MOTIVE: The various governments of the world and their central banks produce and distribute a product – paper currencies. Those currencies are backed by confidence, faith, and credit, but not by gold, oil, or anything real. Those currencies are digitally printed to excess, since almost all governments spend more than their revenues. The UK, Japan, and the USA are prime examples.
Politicians want to spend more money, but they also need to maintain the illusion that the money is still valuable, that it will retain most of its purchasing power over time, and that inflation is under control. The illusion weakens when food, gasoline prices, and other consumer goods are wildly rising in price. At a more abstract level, gold indicates the same lack of confidence in the printed pieces of paper that our central banks distribute.
Hence, central banks and governments have a strong motive to “manage” the inevitable price increases in gold. They have a motive to suppress the price and to allow it to rise gradually over time, while occasionally smashing it down and temporarily destroying confidence in gold as an alternative to unbacked paper currencies. The press helps by regularly claiming gold is in a “bubble.”
MEANS: This brings up a heavily debated topic – do governments and central banks have the means to manage the price of gold? Ask yourself these questions:
OPPORTUNITY: As long as:
Further, if a few billion dollars can be created and then used by a futures trader, and that trader sells (naked shorts) a large number of gold contracts on the futures exchange, that will drive the gold price down rapidly. Look at the chart of gold prices for April 11 – April 16 and ask yourself if that looks like a managed market.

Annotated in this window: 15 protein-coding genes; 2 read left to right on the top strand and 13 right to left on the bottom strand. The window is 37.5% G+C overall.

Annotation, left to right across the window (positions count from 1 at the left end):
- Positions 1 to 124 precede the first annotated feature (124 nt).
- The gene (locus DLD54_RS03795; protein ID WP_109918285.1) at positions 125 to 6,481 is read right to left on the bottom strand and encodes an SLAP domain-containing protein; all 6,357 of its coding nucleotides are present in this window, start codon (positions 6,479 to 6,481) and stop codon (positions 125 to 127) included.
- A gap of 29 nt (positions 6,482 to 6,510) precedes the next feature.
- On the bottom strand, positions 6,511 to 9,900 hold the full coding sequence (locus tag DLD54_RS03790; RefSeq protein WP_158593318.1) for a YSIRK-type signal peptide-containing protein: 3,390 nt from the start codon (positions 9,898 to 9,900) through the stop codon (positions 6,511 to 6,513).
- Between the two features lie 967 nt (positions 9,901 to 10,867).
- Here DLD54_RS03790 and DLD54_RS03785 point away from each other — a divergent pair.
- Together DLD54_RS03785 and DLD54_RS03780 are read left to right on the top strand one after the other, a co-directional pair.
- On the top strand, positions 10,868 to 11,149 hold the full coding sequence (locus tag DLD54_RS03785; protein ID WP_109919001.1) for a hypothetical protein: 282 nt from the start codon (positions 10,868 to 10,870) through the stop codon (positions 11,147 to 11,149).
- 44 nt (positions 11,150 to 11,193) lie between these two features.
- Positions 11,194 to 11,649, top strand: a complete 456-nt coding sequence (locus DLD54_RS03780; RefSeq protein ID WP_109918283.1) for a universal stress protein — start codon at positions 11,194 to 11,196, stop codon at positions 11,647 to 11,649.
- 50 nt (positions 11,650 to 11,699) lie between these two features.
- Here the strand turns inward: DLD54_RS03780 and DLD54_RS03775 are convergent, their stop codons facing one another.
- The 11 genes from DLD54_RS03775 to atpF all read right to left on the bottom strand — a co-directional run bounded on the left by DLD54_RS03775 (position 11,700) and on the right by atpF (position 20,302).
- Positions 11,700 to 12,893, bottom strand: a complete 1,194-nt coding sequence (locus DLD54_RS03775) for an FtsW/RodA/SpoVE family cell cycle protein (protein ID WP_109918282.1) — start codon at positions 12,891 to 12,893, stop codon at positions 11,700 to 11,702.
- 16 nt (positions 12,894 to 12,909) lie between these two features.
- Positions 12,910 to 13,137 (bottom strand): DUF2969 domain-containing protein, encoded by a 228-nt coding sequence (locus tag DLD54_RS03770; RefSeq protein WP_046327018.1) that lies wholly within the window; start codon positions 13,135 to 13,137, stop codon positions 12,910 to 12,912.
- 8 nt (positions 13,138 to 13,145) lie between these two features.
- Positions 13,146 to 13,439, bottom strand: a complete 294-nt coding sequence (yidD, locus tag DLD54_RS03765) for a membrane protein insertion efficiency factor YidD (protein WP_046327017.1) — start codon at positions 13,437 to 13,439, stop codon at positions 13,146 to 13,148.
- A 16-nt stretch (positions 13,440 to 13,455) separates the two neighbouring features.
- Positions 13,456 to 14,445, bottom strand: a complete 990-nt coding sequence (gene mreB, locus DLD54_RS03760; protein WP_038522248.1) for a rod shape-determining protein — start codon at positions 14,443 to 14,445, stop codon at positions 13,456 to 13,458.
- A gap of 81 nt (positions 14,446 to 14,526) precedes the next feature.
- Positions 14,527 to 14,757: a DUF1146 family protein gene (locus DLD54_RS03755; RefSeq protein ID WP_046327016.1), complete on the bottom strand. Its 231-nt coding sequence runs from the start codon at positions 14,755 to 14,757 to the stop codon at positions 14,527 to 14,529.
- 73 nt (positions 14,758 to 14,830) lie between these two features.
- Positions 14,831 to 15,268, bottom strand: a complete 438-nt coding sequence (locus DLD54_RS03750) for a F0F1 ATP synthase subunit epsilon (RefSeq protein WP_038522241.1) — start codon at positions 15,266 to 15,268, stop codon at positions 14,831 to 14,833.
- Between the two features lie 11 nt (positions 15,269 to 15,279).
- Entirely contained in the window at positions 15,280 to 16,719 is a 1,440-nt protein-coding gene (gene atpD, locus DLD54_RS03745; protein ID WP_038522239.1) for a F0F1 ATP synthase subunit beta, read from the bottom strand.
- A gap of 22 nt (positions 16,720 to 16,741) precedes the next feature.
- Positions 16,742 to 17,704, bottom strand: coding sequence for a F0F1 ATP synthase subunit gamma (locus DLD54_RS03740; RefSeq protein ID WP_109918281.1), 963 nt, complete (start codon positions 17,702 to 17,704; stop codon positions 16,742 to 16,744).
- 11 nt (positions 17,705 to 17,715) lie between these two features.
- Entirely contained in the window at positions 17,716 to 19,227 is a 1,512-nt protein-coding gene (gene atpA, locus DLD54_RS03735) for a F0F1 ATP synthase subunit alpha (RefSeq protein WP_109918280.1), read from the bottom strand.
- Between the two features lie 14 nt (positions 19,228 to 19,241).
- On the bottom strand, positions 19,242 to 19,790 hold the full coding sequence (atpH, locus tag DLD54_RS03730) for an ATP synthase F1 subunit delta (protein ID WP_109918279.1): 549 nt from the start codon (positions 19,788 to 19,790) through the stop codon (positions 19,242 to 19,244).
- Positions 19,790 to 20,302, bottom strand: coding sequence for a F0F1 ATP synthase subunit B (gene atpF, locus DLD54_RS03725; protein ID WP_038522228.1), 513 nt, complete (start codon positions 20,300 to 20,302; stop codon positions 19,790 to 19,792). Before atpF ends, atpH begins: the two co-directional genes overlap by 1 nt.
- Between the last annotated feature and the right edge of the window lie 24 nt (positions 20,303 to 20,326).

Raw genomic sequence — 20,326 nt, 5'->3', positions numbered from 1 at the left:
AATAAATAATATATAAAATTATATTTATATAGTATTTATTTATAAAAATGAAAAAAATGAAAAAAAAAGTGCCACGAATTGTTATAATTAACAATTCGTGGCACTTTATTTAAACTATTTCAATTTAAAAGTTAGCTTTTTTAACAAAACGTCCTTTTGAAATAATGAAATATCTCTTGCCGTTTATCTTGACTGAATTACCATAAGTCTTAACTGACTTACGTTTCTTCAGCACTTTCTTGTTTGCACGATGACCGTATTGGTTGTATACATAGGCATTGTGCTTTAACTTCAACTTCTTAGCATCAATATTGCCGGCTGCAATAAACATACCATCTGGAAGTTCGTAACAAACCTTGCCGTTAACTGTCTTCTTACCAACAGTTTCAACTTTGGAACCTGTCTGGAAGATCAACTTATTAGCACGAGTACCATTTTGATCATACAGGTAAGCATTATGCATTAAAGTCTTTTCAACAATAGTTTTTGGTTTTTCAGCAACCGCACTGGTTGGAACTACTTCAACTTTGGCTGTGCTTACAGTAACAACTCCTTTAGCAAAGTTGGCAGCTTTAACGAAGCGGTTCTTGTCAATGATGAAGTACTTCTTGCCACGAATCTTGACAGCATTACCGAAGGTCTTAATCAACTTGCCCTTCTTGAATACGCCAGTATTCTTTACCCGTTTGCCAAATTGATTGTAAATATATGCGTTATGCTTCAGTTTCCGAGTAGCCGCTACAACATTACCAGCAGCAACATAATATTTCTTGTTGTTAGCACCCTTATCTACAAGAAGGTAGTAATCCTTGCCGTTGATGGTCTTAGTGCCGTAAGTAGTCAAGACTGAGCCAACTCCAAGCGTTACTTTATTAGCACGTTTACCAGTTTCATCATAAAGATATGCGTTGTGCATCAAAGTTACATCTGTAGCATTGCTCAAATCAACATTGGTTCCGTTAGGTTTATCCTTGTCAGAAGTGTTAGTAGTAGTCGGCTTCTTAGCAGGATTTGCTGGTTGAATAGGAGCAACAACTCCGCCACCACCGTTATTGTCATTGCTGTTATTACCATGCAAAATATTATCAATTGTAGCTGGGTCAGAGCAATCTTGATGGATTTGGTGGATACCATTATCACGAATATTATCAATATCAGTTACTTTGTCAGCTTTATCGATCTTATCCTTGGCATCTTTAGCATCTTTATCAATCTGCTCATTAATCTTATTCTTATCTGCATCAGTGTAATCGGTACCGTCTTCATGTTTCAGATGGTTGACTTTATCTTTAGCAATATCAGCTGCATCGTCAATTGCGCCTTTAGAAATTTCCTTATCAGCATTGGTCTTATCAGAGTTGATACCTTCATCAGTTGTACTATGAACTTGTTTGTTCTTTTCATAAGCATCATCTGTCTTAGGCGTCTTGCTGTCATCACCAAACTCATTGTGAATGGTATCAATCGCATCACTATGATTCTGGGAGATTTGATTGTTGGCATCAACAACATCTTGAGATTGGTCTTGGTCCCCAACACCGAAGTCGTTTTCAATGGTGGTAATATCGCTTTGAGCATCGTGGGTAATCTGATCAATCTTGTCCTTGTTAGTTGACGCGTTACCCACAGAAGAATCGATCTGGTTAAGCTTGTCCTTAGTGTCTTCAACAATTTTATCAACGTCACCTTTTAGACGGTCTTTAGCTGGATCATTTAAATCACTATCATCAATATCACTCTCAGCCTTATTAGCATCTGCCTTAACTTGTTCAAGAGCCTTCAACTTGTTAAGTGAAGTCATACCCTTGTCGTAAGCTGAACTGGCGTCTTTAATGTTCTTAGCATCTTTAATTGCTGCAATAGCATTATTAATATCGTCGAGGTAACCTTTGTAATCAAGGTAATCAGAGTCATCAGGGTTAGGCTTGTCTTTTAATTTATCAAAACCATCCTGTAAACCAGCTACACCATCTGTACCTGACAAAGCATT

But there is more to the story!
Central banks and governments have, to one degree or another, the motive, means, and opportunity to manage the price of gold. Clearly, their bias is to hold the price of gold low and to restrict its upward movement. Similarly, they want bond and stock markets to move higher, but that is another story.
You know that unbacked paper currencies are declining in purchasing power. The path is erratic but clearly lower over the last four decades. You want to protect your purchasing power – you have a MOTIVE to own gold instead of owning devaluing currencies that pay next to nothing in interest.
You probably have paper dollars that are “invested” in stocks, bonds, IRAs, and other savings. You have the MEANS to protect yourself. Sell some paper and buy gold. The Chinese and Russians are doing it as rapidly as they can. What do they see that you might not fully understand?
You have the OPPORTUNITY to buy gold and silver at a huge discount to their real value – just my opinion – but both are “on sale” at current prices. (Gold is currently priced about the same as in late 2010.) “But can’t they go lower?” Yes, of course, gold could drop to $1,000, the Middle East could be transformed into a region of tranquility, peace, and cooperative people, and the US Congress could balance the budget. But as long as governments and central banks are “pushing paper,” digitally printing unbacked currencies, and overspending their revenues, the price of gold will increase – just my opinion – to much higher than it is today.
Gold and silver are in long-term bull markets. One of the objects of a bull market is to arrive at the peak with very few long-term participants. The “bull” wants to buck you off periodically. It usually happens. Basic human nature – fear and greed – makes it difficult to ride the bull most of the way up and exit at the proper time. Fortunately for gold and silver bulls, there are many more years of deficit spending and increasing debt that will push metals prices much higher.Courtesy: Deviant Investor
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